Setouchi Triennale 2019 – Part Six – Ogijima

The day was May 7th. It was the first day post Golden Week, my sixth day spent on an island for the Setouchi Triennale 2019, including my third on Ogijima (yes, this Spring session, was Ogijima-heavy indeed, but my life is Ogijima-heavy, so it makes sense…).

Finally, the crowds were gone, and life on the islands was slowly returning to its normal pace, or at least its normal “Triennale pace”.

 

The waiting line is back to normal proportions. Oh, hello Cathy!

Some sort of quietness and normalcy had returned to Takamatsu Sunport and to the ferries indeed. The islands too were much less crowded and much more navigable. And the goal on that day was to finally go see some art on Ogijima indeed.

Actually, even during the Setouchi Triennale, if you go on a weekday that is not a holiday, you will not encounter many waiting lines and not a lot of crowds (well, except maybe on Naoshima, that island is crowded all the time nowadays).

You may even get some artworks by yourself if you time your visits well. I could tell you how, but then I won’t be myself anymore when I do it.

OK, if you insist, here is the trick (at least on the small islands). On a day that is not crowded, go see the artwork of your choice just as a ferry arrives (of course, that means you’ll take the next one at the earliest). A lot of the people who already were on the island are going to be leaving on that ferry and are going to be at the port waiting to board, and at the same time, the next batch of visitors is still on the boat, so this is always the moment when you have the least amount of people walking around the streets and visiting artworks (this also works with buses on Shodoshima). Now, don’t make me regret having given you this tip and don’t come bothering me while I’m enjoying a piece by myself. 😉

 

Our first stop of the day was Sarah Westphal‘s The Sea Within – The See Within. I already had the chance and privilege to experience it before opening day, with Sarah herself as a personal guide, and I was glad to finally get to see it again. I only took one picture. The room being dark it’s hard to take good pictures and it’s really one of these artworks that need to be experienced, no picture can really do it favor. Make sure you do not miss it when you visit Ogijima, it’s really one of my favorite new artworks this year.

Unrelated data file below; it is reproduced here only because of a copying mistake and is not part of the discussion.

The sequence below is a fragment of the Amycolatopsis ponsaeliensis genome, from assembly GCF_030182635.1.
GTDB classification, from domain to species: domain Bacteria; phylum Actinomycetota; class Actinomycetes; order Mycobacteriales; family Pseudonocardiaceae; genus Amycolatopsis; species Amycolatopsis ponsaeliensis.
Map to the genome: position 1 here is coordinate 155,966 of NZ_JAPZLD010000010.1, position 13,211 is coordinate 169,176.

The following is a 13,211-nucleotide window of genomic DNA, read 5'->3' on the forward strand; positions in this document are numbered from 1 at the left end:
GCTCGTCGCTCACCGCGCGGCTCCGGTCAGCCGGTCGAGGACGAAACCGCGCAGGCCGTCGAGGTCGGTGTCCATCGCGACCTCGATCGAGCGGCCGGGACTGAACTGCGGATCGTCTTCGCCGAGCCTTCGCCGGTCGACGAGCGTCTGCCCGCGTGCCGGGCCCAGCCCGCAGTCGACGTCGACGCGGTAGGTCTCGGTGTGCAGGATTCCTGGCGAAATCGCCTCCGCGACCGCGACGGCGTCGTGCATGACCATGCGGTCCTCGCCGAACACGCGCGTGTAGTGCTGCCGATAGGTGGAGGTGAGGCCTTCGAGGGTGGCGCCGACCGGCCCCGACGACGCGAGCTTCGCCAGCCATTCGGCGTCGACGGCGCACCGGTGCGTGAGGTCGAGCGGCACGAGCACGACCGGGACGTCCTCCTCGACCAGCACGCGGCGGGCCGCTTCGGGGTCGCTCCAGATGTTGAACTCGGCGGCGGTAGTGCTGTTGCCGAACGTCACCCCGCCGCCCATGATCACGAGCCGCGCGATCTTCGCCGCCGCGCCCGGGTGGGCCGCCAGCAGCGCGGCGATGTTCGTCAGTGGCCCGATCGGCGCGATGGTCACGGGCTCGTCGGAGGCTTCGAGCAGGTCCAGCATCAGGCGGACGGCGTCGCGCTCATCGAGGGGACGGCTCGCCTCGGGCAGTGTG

Sarah Westphal - The Sea Within - The See Within

Upon reflexion, as it’s unlikely to become a permanent installation due to its very humid nature, I guess I’ll have to take lots of pictures during my future visits while I still can (or we could be optimistic and hope it becomes permanent).

Also, if you haven’t read it yet, make sure to take a look at the interview I did with Sarah a few months ago:

Sarah Westphal on Ogijima

 

Our next stop wasn’t art but food. We had an early lunch at Ogikenohi (the library’s seasonal “café”) to try their new curry, which is made with a lot of things from the island (not everything though, at least not the rice and not some of the spices). It’s a fish curry (the fish is indeed from the island) and it’s delicious:

 

After walking by it almost a dozen times and seeing Goro Murayama at work every time, I finally entered Generative wall drawing on Japanese paper house. Murayama-san was gone though. More about it another day I’m sure:

 

As you can also tell by the following site, Takeshi Kawashima & Dream FriendsThe Space Flower – Dance – Ring, I was a bit in a close-up mood that day.